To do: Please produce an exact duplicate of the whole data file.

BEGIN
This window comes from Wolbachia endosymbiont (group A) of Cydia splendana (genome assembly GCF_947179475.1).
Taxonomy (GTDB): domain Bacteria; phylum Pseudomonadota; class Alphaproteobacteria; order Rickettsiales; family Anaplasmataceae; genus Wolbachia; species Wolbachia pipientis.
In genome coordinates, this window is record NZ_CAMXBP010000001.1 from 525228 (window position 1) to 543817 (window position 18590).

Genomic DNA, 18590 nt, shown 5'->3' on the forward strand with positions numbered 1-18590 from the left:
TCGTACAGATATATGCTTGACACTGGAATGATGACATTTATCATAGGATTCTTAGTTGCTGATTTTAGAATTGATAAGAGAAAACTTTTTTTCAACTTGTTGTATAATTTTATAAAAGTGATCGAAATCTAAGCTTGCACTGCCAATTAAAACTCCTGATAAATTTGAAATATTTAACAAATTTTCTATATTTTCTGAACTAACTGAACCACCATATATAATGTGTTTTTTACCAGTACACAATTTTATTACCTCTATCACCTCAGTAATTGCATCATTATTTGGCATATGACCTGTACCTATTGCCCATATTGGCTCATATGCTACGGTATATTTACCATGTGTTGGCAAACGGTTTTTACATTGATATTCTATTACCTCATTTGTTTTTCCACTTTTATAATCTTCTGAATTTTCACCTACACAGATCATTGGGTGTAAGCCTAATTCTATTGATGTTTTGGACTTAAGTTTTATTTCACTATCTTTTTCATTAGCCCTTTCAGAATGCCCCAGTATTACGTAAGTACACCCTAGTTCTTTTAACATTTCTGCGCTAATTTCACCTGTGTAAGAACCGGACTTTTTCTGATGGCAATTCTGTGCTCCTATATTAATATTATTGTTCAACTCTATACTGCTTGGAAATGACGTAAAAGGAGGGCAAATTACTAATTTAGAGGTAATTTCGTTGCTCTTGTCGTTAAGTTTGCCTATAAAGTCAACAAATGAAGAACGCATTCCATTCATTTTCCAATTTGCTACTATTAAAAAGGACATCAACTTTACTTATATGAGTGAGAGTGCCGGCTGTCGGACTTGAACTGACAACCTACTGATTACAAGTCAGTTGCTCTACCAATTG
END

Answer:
This window comes from Wolbachia endosymbiont (group A) of Cydia splendana (genome assembly GCF_947179475.1).
Taxonomy (GTDB): domain Bacteria; phylum Pseudomonadota; class Alphaproteobacteria; order Rickettsiales; family Anaplasmataceae; genus Wolbachia; species Wolbachia pipientis.
In genome coordinates, this window is record NZ_CAMXBP010000001.1 from 525228 (window position 1) to 543817 (window position 18590).

Genomic DNA, 18590 nt, shown 5'->3' on the forward strand with positions numbered 1-18590 from the left:
TCGTACAGATATATGCTTGACACTGGAATGATGACATTTATCATAGGATTCTTAGTTGCTGATTTTAGAATTGATAAGAGAAAACTTTTTTTCAACTTGTTGTATAATTTTATAAAAGTGATCGAAATCTAAGCTTGCACTGCCAATTAAAACTCCTGATAAATTTGAAATATTTAACAAATTTTCTATATTTTCTGAACTAACTGAACCACCATATATAATGTGTTTTTTACCAGTACACAATTTTATTACCTCTATCACCTCAGTAATTGCATCATTATTTGGCATATGACCTGTACCTATTGCCCATATTGGCTCATATGCTACGGTATATTTACCATGTGTTGGCAAACGGTTTTTACATTGATATTCTATTACCTCATTTGTTTTTCCACTTTTATAATCTTCTGAATTTTCACCTACACAGATCATTGGGTGTAAGCCTAATTCTATTGATGTTTTGGACTTAAGTTTTATTTCACTATCTTTTTCATTAGCCCTTTCAGAATGCCCCAGTATTACGTAAGTACACCCTAGTTCTTTTAACATTTCTGCGCTAATTTCACCTGTGTAAGAACCGGACTTTTTCTGATGGCAATTCTGTGCTCCTATATTAATATTATTGTTCAACTCTATACTGCTTGGAAATGACGTAAAAGGAGGGCAAATTACTAATTTAGAGGTAATTTCGTTGCTCTTGTCGTTAAGTTTGCCTATAAAGTCAACAAATGAAGAACGCATTCCATTCATTTTCCAATTTGCTACTATTAAAAAGGACATCAACTTTACTTATATGAGTGAGAGTGCCGGCTGTCGGACTTGAACTGACAACCTACTGATTACAAGTCAGTTGCTCTACCAATTG